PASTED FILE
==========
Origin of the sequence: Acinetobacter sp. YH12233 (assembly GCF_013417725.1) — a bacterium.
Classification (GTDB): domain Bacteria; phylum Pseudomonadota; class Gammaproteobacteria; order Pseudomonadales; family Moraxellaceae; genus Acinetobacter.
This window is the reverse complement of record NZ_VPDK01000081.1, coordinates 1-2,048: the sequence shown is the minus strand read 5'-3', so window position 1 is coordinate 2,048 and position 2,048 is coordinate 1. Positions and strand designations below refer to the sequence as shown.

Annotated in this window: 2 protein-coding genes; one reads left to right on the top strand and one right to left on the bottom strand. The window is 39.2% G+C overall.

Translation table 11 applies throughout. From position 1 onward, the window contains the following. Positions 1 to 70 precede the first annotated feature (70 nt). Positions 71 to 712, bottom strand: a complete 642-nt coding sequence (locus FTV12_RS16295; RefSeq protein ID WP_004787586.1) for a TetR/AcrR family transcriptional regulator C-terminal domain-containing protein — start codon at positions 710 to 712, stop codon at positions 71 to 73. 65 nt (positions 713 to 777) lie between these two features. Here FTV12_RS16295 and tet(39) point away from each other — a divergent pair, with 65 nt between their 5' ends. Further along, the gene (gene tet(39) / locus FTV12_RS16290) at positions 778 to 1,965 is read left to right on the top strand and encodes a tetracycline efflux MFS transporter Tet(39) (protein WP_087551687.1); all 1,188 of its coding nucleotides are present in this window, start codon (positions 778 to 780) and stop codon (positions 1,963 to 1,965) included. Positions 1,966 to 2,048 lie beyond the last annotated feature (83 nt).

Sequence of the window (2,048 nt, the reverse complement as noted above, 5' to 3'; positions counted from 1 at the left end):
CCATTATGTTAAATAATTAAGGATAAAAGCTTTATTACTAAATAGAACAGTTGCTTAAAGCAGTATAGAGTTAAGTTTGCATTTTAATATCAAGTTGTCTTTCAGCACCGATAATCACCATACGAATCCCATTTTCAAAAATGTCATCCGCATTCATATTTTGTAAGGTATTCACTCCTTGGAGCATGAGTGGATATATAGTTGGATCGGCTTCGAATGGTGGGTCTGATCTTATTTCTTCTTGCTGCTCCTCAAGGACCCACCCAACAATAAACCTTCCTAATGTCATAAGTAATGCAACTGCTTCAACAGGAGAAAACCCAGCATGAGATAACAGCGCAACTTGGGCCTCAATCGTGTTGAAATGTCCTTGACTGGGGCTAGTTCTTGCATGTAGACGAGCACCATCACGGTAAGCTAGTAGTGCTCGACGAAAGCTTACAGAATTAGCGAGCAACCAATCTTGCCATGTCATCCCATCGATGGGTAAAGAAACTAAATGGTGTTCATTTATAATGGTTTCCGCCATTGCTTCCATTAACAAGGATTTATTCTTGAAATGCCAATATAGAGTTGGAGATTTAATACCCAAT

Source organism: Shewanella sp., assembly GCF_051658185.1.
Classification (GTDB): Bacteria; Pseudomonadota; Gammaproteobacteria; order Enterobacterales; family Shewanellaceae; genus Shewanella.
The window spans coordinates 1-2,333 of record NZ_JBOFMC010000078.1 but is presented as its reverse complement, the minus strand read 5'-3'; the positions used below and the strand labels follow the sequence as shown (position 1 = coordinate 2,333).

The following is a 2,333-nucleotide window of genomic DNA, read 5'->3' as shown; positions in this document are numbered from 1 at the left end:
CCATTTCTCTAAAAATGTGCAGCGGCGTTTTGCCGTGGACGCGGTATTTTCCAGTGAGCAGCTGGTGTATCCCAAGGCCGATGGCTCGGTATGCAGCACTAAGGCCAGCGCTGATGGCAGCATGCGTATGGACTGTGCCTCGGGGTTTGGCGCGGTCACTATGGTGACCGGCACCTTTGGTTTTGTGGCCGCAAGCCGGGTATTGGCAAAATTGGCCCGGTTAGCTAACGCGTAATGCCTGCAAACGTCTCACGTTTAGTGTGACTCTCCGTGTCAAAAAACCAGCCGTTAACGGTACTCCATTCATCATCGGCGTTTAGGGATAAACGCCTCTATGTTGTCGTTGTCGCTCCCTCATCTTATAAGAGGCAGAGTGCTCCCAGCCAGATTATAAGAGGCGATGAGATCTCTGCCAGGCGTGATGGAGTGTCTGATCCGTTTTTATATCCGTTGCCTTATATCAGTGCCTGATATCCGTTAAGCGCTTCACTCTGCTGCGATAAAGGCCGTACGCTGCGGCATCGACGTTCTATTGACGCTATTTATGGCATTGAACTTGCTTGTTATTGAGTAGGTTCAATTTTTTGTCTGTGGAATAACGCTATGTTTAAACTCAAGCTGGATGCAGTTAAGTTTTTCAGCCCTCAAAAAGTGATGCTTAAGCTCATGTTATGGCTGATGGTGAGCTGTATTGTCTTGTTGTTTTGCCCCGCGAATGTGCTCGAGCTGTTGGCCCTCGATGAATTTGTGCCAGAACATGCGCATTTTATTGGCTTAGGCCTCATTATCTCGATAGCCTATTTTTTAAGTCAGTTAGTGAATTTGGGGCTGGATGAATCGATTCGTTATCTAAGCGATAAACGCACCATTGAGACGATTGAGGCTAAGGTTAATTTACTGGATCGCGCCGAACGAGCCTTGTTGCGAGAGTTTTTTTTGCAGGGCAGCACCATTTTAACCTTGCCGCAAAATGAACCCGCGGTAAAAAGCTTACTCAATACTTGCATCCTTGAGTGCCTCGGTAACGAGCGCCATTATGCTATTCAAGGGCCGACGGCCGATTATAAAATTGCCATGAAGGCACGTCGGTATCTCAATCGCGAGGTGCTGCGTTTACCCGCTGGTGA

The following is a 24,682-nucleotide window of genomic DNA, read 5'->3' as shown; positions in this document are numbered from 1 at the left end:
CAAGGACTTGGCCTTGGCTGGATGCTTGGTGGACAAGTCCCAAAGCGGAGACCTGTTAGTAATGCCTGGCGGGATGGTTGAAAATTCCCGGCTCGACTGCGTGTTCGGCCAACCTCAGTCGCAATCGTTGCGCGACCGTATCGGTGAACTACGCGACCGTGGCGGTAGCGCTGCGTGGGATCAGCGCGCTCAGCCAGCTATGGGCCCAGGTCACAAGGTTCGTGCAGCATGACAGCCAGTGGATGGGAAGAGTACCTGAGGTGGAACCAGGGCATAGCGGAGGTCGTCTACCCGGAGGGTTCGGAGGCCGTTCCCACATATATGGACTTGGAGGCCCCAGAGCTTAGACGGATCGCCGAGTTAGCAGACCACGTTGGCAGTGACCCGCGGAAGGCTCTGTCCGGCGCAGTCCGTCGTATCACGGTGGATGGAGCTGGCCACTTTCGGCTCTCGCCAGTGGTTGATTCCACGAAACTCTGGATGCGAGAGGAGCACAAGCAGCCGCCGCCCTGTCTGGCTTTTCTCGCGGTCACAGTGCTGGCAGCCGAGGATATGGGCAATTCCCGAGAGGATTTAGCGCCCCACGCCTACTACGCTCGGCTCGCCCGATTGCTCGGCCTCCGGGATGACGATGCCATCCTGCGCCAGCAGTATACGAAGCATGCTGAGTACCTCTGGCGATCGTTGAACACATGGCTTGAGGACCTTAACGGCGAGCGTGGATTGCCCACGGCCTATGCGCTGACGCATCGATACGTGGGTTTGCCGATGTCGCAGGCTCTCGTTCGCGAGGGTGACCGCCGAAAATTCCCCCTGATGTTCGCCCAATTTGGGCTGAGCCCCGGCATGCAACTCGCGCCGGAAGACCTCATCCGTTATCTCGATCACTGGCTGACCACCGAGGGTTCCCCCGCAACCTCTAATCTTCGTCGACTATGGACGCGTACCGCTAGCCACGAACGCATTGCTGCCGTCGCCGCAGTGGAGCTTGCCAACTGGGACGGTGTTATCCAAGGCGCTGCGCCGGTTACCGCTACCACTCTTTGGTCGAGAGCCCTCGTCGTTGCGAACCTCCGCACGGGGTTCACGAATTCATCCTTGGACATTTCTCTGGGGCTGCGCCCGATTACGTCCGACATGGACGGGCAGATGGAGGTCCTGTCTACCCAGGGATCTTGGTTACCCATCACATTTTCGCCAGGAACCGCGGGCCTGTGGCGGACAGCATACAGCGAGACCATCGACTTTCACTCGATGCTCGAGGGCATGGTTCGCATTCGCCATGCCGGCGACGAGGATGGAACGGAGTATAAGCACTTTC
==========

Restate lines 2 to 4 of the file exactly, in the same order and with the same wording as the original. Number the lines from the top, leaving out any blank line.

Classification (GTDB): domain Bacteria; phylum Pseudomonadota; class Gammaproteobacteria; order Pseudomonadales; family Moraxellaceae; genus Acinetobacter.
This window is the reverse complement of record NZ_VPDK01000081.1, coordinates 1-2,048: the sequence shown is the minus strand read 5'-3', so window position 1 is coordinate 2,048 and position 2,048 is coordinate 1. Positions and strand designations below refer to the sequence as shown.

Annotated in this window: 2 protein-coding genes; one reads left to right on the top strand and one right to left on the bottom strand. The window is 39.2% G+C overall.